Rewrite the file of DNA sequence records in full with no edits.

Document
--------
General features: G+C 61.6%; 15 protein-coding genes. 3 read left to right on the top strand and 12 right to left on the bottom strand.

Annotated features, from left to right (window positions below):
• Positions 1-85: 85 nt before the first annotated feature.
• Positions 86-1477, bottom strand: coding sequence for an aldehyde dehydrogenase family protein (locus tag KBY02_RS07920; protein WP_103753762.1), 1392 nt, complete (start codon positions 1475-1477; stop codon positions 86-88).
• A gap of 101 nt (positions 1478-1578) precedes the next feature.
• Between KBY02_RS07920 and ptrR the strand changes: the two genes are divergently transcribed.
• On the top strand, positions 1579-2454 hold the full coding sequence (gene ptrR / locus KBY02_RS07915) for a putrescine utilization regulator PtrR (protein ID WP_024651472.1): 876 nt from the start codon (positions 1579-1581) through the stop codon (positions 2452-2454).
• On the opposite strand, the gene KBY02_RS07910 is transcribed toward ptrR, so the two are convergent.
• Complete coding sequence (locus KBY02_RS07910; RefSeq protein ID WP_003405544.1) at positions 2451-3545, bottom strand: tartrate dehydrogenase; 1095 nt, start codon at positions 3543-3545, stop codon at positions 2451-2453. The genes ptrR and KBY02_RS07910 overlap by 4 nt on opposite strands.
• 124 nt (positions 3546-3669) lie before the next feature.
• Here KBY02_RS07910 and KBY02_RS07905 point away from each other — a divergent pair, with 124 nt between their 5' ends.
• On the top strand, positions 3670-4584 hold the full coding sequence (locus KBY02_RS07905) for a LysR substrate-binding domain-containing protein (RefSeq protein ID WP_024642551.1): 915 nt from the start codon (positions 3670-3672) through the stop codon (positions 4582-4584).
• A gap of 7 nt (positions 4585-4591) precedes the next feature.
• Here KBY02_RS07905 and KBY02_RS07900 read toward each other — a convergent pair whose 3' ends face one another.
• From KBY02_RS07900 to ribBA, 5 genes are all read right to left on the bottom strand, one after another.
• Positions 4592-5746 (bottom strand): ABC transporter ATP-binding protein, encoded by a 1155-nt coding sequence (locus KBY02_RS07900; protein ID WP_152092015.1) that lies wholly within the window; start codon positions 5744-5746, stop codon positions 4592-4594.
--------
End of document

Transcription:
General features: G+C 61.6%; 15 protein-coding genes. 3 read left to right on the top strand and 12 right to left on the bottom strand.

Annotated features, from left to right (window positions below):
• Positions 1-85: 85 nt before the first annotated feature.
• Positions 86-1477, bottom strand: coding sequence for an aldehyde dehydrogenase family protein (locus tag KBY02_RS07920; protein WP_103753762.1), 1392 nt, complete (start codon positions 1475-1477; stop codon positions 86-88).
• A gap of 101 nt (positions 1478-1578) precedes the next feature.
• Between KBY02_RS07920 and ptrR the strand changes: the two genes are divergently transcribed.
• On the top strand, positions 1579-2454 hold the full coding sequence (gene ptrR / locus KBY02_RS07915) for a putrescine utilization regulator PtrR (protein ID WP_024651472.1): 876 nt from the start codon (positions 1579-1581) through the stop codon (positions 2452-2454).
• On the opposite strand, the gene KBY02_RS07910 is transcribed toward ptrR, so the two are convergent.
• Complete coding sequence (locus KBY02_RS07910; RefSeq protein ID WP_003405544.1) at positions 2451-3545, bottom strand: tartrate dehydrogenase; 1095 nt, start codon at positions 3543-3545, stop codon at positions 2451-2453. The genes ptrR and KBY02_RS07910 overlap by 4 nt on opposite strands.
• 124 nt (positions 3546-3669) lie before the next feature.
• Here KBY02_RS07910 and KBY02_RS07905 point away from each other — a divergent pair, with 124 nt between their 5' ends.
• On the top strand, positions 3670-4584 hold the full coding sequence (locus KBY02_RS07905) for a LysR substrate-binding domain-containing protein (RefSeq protein ID WP_024642551.1): 915 nt from the start codon (positions 3670-3672) through the stop codon (positions 4582-4584).
• A gap of 7 nt (positions 4585-4591) precedes the next feature.
• Here KBY02_RS07905 and KBY02_RS07900 read toward each other — a convergent pair whose 3' ends face one another.
• From KBY02_RS07900 to ribBA, 5 genes are all read right to left on the bottom strand, one after another.
• Positions 4592-5746 (bottom strand): ABC transporter ATP-binding protein, encoded by a 1155-nt coding sequence (locus KBY02_RS07900; protein ID WP_152092015.1) that lies wholly within the window; start codon positions 5744-5746, stop codon positions 4592-4594.